SMITH: Well, they need more of what we're giving them basically. They have a couple of asks for some other systems, but mostly the HIMARS systems, the long-range artillery fires, the 777 artillery fires have been enormously helpful. Just in the last month, we've seen the success of those systems. They want more of it. And we -- I met with the Department of Defense this morning, Deputy Secretary of Defense Kathleen Hicks, and Colin Cole, who's the undersecretary for policy, we're committed to giving them that assistance.

And what people need to understand is we all want peace, the Ukrainians want peace, and President Zelenskyy wants it as well. The Russians are not going to allow that to happen until they are stopped until they are convinced that they cannot succeed. Putin wants to grind out a slow, brutal victory. We have to help Ukraine stop that, reverse it, and get to peace for the sake of Ukraine, but also for the sake of the world. You mentioned the grain exports, how important it is to get access to that food worldwide, but also to make sure that Russia can't keep doing this to other countries, that sovereign nations can be protected. It's enormously important that we continue to support Ukraine.

BOLDUAN: On the grand crisis. I mean, Nic Robertson was just laying it out. I mean, indirectly to what you just said, do you trust or have confidence that this deal with the Russians will actually hold? I mean, striking the Odessa -- the port -- the port in Odessa is -- I mean, it's like, pretty clear what the intentions are. SMITH: Yes. No, I mean, we were in Poland first and we were there when the news broke that this deal had been reached, we were meeting with some U.S. embassy officials who are assigned to Kyiv but they're working out of Poland. And then by the time we got into Kyiv, the Russians had attacked Odessa. So there's no way anyone would trust the Russians, but President Zelenskyy made it clear this is so important having gotten this agreement. They have to try to get the grain out, both for their sake and also for the sake of the world. So they're going to keep moving forward knowing that they cannot trust the Russians on this deal or anything else.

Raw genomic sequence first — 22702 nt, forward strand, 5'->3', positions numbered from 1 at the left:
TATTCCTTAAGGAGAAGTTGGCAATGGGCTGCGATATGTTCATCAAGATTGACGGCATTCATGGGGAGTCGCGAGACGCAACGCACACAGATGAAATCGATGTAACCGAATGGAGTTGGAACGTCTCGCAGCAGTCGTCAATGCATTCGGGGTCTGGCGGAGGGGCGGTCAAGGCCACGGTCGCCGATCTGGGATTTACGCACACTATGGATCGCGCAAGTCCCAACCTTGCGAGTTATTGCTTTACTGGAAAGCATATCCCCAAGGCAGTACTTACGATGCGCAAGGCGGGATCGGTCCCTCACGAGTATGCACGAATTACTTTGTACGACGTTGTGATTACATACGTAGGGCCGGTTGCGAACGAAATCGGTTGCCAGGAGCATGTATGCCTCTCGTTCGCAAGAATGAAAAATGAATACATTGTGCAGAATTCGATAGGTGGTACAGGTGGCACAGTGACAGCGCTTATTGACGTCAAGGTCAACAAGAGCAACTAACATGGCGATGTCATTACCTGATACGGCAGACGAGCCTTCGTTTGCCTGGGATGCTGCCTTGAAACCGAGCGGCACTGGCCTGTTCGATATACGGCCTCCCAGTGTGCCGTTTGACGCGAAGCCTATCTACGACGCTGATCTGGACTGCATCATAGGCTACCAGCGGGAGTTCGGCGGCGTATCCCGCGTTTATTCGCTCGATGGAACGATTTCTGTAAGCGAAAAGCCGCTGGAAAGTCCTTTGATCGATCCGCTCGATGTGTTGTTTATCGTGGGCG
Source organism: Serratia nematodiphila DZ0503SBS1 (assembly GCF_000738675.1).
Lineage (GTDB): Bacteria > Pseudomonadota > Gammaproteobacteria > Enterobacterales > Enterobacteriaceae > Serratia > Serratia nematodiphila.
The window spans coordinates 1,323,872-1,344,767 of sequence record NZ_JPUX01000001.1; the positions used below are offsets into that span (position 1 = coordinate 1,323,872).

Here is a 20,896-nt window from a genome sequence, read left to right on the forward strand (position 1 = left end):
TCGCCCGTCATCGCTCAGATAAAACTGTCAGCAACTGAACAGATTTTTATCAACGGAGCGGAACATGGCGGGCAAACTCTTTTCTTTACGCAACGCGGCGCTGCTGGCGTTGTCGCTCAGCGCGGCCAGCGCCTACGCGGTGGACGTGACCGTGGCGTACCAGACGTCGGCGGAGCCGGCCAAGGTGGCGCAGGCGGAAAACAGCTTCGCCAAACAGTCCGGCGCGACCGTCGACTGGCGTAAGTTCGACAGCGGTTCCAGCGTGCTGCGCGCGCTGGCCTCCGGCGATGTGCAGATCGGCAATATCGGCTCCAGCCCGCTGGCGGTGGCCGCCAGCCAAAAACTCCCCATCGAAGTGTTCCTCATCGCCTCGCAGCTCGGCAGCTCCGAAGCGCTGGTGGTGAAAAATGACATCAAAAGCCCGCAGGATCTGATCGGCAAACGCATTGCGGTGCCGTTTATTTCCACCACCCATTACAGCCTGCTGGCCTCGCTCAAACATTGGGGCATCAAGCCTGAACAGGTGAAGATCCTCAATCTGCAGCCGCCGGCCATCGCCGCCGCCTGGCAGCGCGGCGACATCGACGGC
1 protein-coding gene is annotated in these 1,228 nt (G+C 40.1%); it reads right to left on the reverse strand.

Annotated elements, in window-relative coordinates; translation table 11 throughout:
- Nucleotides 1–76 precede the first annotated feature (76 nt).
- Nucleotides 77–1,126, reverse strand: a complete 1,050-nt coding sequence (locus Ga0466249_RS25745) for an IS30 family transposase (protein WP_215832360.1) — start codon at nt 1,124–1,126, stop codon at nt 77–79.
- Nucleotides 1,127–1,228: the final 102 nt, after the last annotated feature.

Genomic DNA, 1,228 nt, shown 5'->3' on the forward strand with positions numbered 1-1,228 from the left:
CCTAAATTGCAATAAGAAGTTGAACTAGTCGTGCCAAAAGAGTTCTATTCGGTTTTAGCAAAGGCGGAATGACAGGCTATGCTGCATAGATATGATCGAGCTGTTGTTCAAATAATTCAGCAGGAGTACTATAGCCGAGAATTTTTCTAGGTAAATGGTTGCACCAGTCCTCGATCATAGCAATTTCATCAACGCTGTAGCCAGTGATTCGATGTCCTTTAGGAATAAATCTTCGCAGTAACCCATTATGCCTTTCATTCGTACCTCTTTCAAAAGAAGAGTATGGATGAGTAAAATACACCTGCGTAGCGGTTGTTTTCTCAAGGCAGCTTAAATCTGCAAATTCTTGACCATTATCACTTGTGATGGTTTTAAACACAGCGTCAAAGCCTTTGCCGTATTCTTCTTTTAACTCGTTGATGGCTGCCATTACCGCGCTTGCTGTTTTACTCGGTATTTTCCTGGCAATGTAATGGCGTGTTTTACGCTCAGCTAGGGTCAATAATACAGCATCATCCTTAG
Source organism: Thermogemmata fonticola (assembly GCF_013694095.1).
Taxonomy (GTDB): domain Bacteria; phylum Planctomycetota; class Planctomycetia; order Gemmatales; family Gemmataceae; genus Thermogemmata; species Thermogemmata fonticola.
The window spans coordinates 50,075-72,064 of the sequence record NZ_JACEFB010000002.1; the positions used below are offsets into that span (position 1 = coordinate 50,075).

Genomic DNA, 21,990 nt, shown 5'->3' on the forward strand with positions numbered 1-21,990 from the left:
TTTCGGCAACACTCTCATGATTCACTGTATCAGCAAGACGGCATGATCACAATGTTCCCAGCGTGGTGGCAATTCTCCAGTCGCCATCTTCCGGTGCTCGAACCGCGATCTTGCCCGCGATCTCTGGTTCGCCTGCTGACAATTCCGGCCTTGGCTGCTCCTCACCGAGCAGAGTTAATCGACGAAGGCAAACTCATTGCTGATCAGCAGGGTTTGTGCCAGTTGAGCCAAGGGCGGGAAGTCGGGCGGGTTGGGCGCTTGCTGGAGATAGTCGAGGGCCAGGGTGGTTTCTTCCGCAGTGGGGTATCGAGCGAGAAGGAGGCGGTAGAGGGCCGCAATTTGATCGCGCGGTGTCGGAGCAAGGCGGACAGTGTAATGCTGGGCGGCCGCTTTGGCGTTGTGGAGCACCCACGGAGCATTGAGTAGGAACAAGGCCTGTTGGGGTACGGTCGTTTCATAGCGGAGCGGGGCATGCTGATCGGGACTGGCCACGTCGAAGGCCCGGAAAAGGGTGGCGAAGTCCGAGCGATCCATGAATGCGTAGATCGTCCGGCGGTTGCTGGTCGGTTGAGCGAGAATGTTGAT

BOLDUAN: No kidding. Mr. Chairman, a top State Department official said Friday that up to 1000 Ukrainian children have been stolen, kidnapped, and given to Russian families. Ukraine's ambassador to the U.S. spoke to this yesterday. Let me play this.


OKSANA MARKAROVA, UKRAINIAN AMBASSADOR TO THE UNITED STATES: Russia is forcefully deporting not only adults and families but specifically children. And Russians themselves already admitted that 350,000 children have been evacuated, as they say, but kidnapped, let's call it the way what it is to Russia. They have relaxed their own legislation in order to allow them to be adopted quickly into Russian families. This is a brutal violation not only of international law but of common decency. How can you steal our children and try to -- try to hide them somewhere in Russia?


BOLDUAN: Is there anything the United States can do about this?

SMITH: Yes, help the Ukrainians win this fight. Because you have to understand what Russia is doing here and what Ukraine wants. I see a lot of false stories floating around about the battle of Ukraine and Russia. What Ukraine wants is they want to be free from the oppression of Russia. In 2004, Russia attempted to basically install a government and overturn an election that read -- led -- sorry, to the Orange Revolution, in 2014, when the then-president was getting too much control from Russia that led to the Maidan revolution.

Ukraine wants to be free of Russia, controlling them and manipulating them. Russia doesn't want that. And what Russia is doing, it amounts to genocide. They know that Ukrainian people don't support them, and don't want them there, so they are going into these towns that they control in Ukraine, taking the population out, in many cases, also executing people in the country who refused to submit to their rule. This is one of the more brutal things that we've seen in decades that Russia is trying to do. And Ukraine people just want their country. They want their sovereignty. And that's what we need to work with them to protect.

BOLDUAN: And they need their children back for sure.

SMITH: Absolutely.

BOLDUAN: Before you go, Speaker Pelosi is planning a trip to Taiwan in the coming weeks. China is pushing back hard on this, I know you've seen it, warning, I think the way they put it his resolute and forceful measures if she makes the trip. Do you think she should go? Do you think -- would you think she's rethinking?